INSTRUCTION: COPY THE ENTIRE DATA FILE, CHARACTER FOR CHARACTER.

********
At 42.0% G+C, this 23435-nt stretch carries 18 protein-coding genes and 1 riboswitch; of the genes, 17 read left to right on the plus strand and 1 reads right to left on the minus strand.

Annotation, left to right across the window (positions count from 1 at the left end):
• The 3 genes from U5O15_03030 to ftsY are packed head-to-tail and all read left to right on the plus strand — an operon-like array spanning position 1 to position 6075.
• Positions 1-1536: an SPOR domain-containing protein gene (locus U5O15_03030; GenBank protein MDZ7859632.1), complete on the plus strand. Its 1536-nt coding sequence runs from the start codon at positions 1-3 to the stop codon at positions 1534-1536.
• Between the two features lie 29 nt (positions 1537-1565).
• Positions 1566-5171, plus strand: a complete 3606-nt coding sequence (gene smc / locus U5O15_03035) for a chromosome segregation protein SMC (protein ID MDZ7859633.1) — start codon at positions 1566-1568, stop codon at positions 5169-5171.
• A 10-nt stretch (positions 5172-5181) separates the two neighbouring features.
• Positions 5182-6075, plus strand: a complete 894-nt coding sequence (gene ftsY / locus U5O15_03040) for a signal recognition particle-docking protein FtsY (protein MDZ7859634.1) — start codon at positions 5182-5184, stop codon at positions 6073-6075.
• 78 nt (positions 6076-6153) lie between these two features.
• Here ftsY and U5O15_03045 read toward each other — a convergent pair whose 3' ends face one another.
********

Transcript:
At 42.0% G+C, this 23435-nt stretch carries 18 protein-coding genes and 1 riboswitch; of the genes, 17 read left to right on the plus strand and 1 reads right to left on the minus strand.

Annotation, left to right across the window (positions count from 1 at the left end):
• The 3 genes from U5O15_03030 to ftsY are packed head-to-tail and all read left to right on the plus strand — an operon-like array spanning position 1 to position 6075.
• Positions 1-1536: an SPOR domain-containing protein gene (locus U5O15_03030; GenBank protein MDZ7859632.1), complete on the plus strand. Its 1536-nt coding sequence runs from the start codon at positions 1-3 to the stop codon at positions 1534-1536.
• Between the two features lie 29 nt (positions 1537-1565).
• Positions 1566-5171, plus strand: a complete 3606-nt coding sequence (gene smc / locus U5O15_03035) for a chromosome segregation protein SMC (protein ID MDZ7859633.1) — start codon at positions 1566-1568, stop codon at positions 5169-5171.
• A 10-nt stretch (positions 5172-5181) separates the two neighbouring features.
• Positions 5182-6075, plus strand: a complete 894-nt coding sequence (gene ftsY / locus U5O15_03040) for a signal recognition particle-docking protein FtsY (protein MDZ7859634.1) — start codon at positions 5182-5184, stop codon at positions 6073-6075.
• 78 nt (positions 6076-6153) lie between these two features.
• Here ftsY and U5O15_03045 read toward each other — a convergent pair whose 3' ends face one another.